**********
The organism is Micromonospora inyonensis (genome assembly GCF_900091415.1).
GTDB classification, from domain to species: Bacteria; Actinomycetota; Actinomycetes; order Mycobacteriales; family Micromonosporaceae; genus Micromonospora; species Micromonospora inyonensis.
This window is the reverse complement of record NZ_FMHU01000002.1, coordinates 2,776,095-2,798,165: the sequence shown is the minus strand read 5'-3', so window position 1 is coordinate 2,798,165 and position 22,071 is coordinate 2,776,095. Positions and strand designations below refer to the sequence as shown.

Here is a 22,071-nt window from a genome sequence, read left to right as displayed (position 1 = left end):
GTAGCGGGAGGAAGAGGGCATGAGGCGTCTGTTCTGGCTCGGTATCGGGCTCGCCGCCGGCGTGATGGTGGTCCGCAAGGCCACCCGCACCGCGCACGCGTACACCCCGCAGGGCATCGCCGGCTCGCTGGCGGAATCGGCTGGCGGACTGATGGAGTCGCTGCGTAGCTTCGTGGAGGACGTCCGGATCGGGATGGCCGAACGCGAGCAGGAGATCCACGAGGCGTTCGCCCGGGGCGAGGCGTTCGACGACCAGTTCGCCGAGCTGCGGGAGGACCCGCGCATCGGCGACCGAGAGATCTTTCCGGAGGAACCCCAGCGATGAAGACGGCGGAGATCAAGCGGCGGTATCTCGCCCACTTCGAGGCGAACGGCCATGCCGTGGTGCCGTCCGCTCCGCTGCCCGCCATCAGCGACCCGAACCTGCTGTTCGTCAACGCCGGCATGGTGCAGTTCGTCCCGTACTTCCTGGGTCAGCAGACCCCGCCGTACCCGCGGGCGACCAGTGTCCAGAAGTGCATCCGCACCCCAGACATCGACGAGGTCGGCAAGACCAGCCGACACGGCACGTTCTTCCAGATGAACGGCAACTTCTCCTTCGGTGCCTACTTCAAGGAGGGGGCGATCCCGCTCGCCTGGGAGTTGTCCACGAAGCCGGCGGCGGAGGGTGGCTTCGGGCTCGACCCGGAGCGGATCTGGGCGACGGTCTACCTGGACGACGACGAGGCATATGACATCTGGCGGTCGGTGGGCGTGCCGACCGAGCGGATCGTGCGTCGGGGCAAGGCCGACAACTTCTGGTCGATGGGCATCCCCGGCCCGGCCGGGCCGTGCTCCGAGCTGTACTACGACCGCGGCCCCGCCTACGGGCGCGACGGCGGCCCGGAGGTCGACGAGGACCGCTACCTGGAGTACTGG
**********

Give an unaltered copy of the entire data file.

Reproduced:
The organism is Micromonospora inyonensis (genome assembly GCF_900091415.1).
GTDB classification, from domain to species: Bacteria; Actinomycetota; Actinomycetes; order Mycobacteriales; family Micromonosporaceae; genus Micromonospora; species Micromonospora inyonensis.
This window is the reverse complement of record NZ_FMHU01000002.1, coordinates 2,776,095-2,798,165: the sequence shown is the minus strand read 5'-3', so window position 1 is coordinate 2,798,165 and position 22,071 is coordinate 2,776,095. Positions and strand designations below refer to the sequence as shown.

Here is a 22,071-nt window from a genome sequence, read left to right as displayed (position 1 = left end):
GTAGCGGGAGGAAGAGGGCATGAGGCGTCTGTTCTGGCTCGGTATCGGGCTCGCCGCCGGCGTGATGGTGGTCCGCAAGGCCACCCGCACCGCGCACGCGTACACCCCGCAGGGCATCGCCGGCTCGCTGGCGGAATCGGCTGGCGGACTGATGGAGTCGCTGCGTAGCTTCGTGGAGGACGTCCGGATCGGGATGGCCGAACGCGAGCAGGAGATCCACGAGGCGTTCGCCCGGGGCGAGGCGTTCGACGACCAGTTCGCCGAGCTGCGGGAGGACCCGCGCATCGGCGACCGAGAGATCTTTCCGGAGGAACCCCAGCGATGAAGACGGCGGAGATCAAGCGGCGGTATCTCGCCCACTTCGAGGCGAACGGCCATGCCGTGGTGCCGTCCGCTCCGCTGCCCGCCATCAGCGACCCGAACCTGCTGTTCGTCAACGCCGGCATGGTGCAGTTCGTCCCGTACTTCCTGGGTCAGCAGACCCCGCCGTACCCGCGGGCGACCAGTGTCCAGAAGTGCATCCGCACCCCAGACATCGACGAGGTCGGCAAGACCAGCCGACACGGCACGTTCTTCCAGATGAACGGCAACTTCTCCTTCGGTGCCTACTTCAAGGAGGGGGCGATCCCGCTCGCCTGGGAGTTGTCCACGAAGCCGGCGGCGGAGGGTGGCTTCGGGCTCGACCCGGAGCGGATCTGGGCGACGGTCTACCTGGACGACGACGAGGCATATGACATCTGGCGGTCGGTGGGCGTGCCGACCGAGCGGATCGTGCGTCGGGGCAAGGCCGACAACTTCTGGTCGATGGGCATCCCCGGCCCGGCCGGGCCGTGCTCCGAGCTGTACTACGACCGCGGCCCCGCCTACGGGCGCGACGGCGGCCCGGAGGTCGACGAGGACCGCTACCTGGAGTACTGG